By Steve Painter The risk of a nuclear disaster in one of the most densely populated parts of the world is about to increase dramatically as the Indonesian government presses ahead with a nuclear power program to build up to 12 reactors on the
In the British House of Lords on July 2, the following questions were addressed to the government by Lord Avebury. The government's reply has not yet been reported. Whether Kustanto Widiatmoko, platoon leader in the First Armour Squadron of the
By Norm Dixon LONDON — Central London was brought to standstill for several hours on Saturday, June 27, as a crowd estimated at more than 100,000 joined the EuroPride '92 march for gay and lesbian rights. Gays and lesbians and their
Superphenix will not rise PARIS — The French government's decision not to restart the controversial Superphenix plutonium "fast breeder" reactor (FBR) is the final curtain call for the plutonium economy, Greenpeace said on June 30. The
By Greg Peters When the Wall fell, the rubble rolled towards Bonn. One of the hidden political costs of reunification was the problem of rubbish. Germans throw away 40 million tonnes of it every year. Bonn was used to paying to dispose of waste
By Steve Painter What is foreign minister Gareth Evans trying to hide in Bougainville, asks Australian lawyer Rosemary Gillespie, just returned from a visit to the blockaded island, which she entered via a small boat from the neighbouring
During World War II, the industrial city of Chelyabinsk in the southern Urals was dubbed "Tankograd" (Tank City), as its huge tractor factory was switched to producing the tanks crucial to Soviet victory. Today Chelyabinsk and its people are
By Max Lane The leftist Partido ng Bayan (People's Party) has called on the new Philippines president, Fidel Ramos, to take specific measures towards a political settlement of the country's ongoing insurgency. Ramos, who was inaugurated on
Judith Ward was released from prison on May 11 after successfully challenging the British system of justice which had confined her to 18 years imprisonment when for years nearly all those concerned — the police, the courts and the British Home


Bigger than the dinosaur Bully for Brontosaurus By Stephen Jay Gould Penguin, 1992. 540 pp. $16.95. Reviewed by Allen Myers You can't judge a book by its cover, but the cover may contain a few hints. It says something, for example, when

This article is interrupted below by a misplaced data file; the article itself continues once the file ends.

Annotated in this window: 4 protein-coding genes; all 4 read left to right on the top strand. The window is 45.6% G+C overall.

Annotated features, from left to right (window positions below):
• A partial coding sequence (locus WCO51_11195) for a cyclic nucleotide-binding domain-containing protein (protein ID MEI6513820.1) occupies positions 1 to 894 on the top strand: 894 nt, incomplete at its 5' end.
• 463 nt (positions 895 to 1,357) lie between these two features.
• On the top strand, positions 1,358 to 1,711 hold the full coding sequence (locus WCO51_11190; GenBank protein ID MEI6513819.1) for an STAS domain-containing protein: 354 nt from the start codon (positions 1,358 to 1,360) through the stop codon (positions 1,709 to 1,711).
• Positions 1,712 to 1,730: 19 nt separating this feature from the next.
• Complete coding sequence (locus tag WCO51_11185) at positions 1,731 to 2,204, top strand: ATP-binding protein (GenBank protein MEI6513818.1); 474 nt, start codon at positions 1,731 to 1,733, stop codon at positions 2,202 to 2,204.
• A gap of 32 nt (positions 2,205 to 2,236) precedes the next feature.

We have already run two conflicting reviews of Alien 3. ALAN GREEN takes a long at the film from a third standpoint: the alien's. I would like to write a few words in favour of the alien in Alien 3. The film's author, Vincent Ward, does not
By Cameron S. Boyd MELBOURNE — A recent art exhibition, War and Peace, staged in the Universal Theatre, represents a new direction for Budinski's Theatre of Exile, which has previously concentrated on the performing arts. Tania Bistrin,
Too many cops em = By John Tomlinson There are too many cops here in Canberra, coppers who lie and cheat. But the bourgeoisie of the ACT wants more of them on the beat. There are too many cops here in Canberra coppers who bash and who
Melbourne's only citywide community radio station is having its annual Radiothon from July 6 to 19. "We need to raise $100,000 in the fortnight so that we can continue to bring our unique style of broadcasting to Melbourne", station manager Bruce
By Katrina Newton and Loretta Asquini MELBOURNE — Ladysmith Black Mambazo performed to and dazzled a near capacity audience at the Melbourne Concert Hall on June 29. The South African a cappella group, which has sung with Paul Simon and
My Sky, My Home A film directed by Slamet Rahardjo Djarot Showing at AFI Cinema, Paddington, Sydney Until July 16 Reviewed by Sarah Armstrong My Sky, My Home has been touted as another Salaam Bombay — the Indian film which gave such


The Liberal convention The Liberal Party is the only thing in Australian politics capable of making the Labor Party look relatively good, and the Liberals did their darnedest to that end in their July 2-5 national convention in Sydney. Besides